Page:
Yesterday, an important discussion took place on the issues of safe food, sustainability and health of our people and our planet with a conference called "The Future of Food" held in Washington, DC (archive of video highlights here). In February, there was a TEDx Manhattan conference on the food system called "Changing the Way We Eat" (archive here) that touched on related topics and the intermingling of ecology, health, politics, and economics. There are a lot of amazing people who care about food and health that are bringing up hard questions about our current food system and how we can feed the nation and the world without sacrificing individual health, public health or the health of our planet.
At the Future of Food conference, stalwarts of the food movement Wendell Berry, Wes Jackson, and Prince Charles of Wales (who knew?) gave their perspectives on the long road we have traveled and the long road ahead. On hand were a wide range of advocates (Josh Veritel of Slow Food USA, Laurie David, who is extending her environmental activism to the dinner table and to advocacy against antibiotics in meat, Marion Nestle, leading nutritionist and founder of Food Politics) and journalists (Joe Yonan of The Washington Post, Tom Philpott, Jane Black, and Paula Crossfield and Naomi Starkman of Civil Eats) who called out, via twitter and in person, big food on their arguments about the economic necessity of big-AG techniques and policies all day.
Following along at a distance, the conference was inspiring, enlightening, and, at times, infuriating in the ways that listening to the church choir might be when you are living in the red-light district. How can good food advocates get the message out more broadly that safe, good food is not a luxury, but a necessity? Furthermore, as Eric Schlosser argued in the Washington Post this week, how can we get across that being a "foodie" is not elitist?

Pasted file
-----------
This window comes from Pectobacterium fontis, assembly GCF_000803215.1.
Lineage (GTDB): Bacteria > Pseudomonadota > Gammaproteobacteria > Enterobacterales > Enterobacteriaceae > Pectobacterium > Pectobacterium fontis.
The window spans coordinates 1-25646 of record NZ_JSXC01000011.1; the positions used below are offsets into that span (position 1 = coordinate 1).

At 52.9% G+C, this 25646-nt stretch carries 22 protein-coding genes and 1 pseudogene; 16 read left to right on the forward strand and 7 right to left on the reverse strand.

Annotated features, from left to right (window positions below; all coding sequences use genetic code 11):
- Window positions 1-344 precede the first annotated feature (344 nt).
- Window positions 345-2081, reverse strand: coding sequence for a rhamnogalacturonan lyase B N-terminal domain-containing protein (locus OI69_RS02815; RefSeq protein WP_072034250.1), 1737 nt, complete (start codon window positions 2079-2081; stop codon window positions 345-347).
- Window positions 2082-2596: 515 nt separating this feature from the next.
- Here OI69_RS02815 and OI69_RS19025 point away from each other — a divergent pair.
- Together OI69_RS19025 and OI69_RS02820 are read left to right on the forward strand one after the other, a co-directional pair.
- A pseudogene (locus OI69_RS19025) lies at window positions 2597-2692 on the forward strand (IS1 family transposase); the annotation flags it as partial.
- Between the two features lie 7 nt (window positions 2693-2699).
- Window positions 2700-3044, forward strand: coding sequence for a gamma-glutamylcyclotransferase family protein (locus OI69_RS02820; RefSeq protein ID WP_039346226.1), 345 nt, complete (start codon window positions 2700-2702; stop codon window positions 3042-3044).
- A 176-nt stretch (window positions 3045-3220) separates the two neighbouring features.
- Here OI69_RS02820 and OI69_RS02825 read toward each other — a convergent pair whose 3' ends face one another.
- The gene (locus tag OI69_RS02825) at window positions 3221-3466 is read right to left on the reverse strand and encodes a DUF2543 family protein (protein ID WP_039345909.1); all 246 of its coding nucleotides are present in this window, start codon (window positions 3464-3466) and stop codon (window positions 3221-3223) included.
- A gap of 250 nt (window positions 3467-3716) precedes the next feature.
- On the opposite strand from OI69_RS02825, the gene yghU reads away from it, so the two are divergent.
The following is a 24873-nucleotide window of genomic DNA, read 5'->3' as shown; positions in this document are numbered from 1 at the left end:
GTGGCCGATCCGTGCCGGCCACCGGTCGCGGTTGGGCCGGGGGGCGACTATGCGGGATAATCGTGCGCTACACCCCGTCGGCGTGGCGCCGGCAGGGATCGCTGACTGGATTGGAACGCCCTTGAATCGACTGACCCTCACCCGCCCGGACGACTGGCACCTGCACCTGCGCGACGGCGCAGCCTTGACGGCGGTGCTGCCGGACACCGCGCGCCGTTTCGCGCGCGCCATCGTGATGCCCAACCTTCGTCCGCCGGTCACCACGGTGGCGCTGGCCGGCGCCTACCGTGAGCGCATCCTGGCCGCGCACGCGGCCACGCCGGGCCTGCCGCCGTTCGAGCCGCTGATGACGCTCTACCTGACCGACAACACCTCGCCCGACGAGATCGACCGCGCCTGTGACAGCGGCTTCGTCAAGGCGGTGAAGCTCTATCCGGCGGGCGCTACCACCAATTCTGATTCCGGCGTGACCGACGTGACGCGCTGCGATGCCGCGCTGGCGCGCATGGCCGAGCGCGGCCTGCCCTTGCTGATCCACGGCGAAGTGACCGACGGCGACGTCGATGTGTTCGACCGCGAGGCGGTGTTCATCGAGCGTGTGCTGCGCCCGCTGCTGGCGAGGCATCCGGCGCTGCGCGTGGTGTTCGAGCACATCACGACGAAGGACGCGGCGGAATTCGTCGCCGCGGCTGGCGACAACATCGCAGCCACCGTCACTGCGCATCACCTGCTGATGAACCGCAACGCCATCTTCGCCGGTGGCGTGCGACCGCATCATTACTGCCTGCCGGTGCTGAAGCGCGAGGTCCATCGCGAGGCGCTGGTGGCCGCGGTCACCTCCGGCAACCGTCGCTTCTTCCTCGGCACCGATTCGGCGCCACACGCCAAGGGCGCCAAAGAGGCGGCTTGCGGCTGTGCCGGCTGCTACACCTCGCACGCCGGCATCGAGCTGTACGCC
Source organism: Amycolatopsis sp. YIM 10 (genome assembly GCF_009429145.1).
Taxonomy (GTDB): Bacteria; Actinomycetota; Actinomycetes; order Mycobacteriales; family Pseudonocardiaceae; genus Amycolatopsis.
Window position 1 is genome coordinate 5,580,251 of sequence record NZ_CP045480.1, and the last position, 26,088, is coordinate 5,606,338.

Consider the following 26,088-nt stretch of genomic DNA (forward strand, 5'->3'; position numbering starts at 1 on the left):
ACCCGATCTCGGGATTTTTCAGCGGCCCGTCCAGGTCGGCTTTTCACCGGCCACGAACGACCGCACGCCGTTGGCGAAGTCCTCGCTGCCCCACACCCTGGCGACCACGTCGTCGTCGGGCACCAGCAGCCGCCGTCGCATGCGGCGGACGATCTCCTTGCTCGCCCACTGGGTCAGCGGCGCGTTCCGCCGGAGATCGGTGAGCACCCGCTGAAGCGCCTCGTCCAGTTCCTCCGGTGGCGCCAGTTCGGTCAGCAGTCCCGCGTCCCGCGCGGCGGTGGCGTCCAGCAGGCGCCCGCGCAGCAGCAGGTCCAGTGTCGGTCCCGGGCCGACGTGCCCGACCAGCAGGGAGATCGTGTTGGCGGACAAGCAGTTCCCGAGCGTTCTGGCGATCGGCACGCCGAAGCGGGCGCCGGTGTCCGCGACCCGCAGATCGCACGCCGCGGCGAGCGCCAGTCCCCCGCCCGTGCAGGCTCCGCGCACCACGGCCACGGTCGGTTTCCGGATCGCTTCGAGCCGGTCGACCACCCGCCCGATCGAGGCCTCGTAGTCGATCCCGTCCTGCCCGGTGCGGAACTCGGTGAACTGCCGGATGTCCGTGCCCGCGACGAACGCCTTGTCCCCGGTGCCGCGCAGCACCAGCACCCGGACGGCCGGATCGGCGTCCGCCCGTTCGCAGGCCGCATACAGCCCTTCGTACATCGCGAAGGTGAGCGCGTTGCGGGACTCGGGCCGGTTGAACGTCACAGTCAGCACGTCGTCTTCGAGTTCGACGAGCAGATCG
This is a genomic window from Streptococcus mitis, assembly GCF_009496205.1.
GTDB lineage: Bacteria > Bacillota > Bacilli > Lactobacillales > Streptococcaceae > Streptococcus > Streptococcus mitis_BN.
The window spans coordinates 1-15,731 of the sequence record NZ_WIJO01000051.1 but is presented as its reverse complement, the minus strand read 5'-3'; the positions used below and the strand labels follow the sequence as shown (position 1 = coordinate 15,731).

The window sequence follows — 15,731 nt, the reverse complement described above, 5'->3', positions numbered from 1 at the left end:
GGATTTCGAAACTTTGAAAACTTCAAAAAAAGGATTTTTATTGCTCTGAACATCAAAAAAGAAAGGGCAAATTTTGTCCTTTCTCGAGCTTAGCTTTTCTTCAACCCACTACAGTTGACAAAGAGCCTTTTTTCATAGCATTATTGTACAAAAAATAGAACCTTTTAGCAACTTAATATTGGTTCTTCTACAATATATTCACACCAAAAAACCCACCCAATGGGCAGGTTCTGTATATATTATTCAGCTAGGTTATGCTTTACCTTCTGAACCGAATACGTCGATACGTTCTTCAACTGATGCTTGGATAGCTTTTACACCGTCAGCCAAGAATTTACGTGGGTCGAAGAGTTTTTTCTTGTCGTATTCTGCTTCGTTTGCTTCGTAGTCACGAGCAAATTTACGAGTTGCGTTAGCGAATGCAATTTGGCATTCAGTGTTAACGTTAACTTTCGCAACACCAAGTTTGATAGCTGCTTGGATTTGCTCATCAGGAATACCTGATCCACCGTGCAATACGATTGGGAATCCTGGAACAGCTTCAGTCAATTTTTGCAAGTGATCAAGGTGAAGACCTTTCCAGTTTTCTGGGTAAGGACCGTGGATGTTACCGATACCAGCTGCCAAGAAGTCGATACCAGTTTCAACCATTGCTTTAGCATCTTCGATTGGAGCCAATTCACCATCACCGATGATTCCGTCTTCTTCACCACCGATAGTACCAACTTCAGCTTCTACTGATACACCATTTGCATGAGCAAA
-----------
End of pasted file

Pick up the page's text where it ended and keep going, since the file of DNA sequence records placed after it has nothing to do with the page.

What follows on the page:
The soapbox I stand on is family dinner, but I do believe that the future of the food lies around the family dinner table. Michael Pollan put it simply as "More and more, I realize our food problem is a cooking problem." Caring about what we put on the table for our families and knowing how to prepare real food are two of the first steps to changing the food system. Caring about getting to the table in the first place may indeed preempt that. We need to embrace a culture where the time spent to shop, cook, and eat together as a family is viewed as essential, not a luxury. Family dinner can consist of two roommates, a single parent and kids, a large brood of multiple generations, or any other configuration you can think of, as long as they are breaking bread together. We need to to value this simple act and get around a table together, if we are to ever change the way we eat.
Agenda and Speakers for The Future of Food Conference, May 2011
Changing the Way We Eat, TEDx Manhattan, Feb 2011
FoodDay.org, an event to celebrate the food movement and inspire families and communities to commit to real food.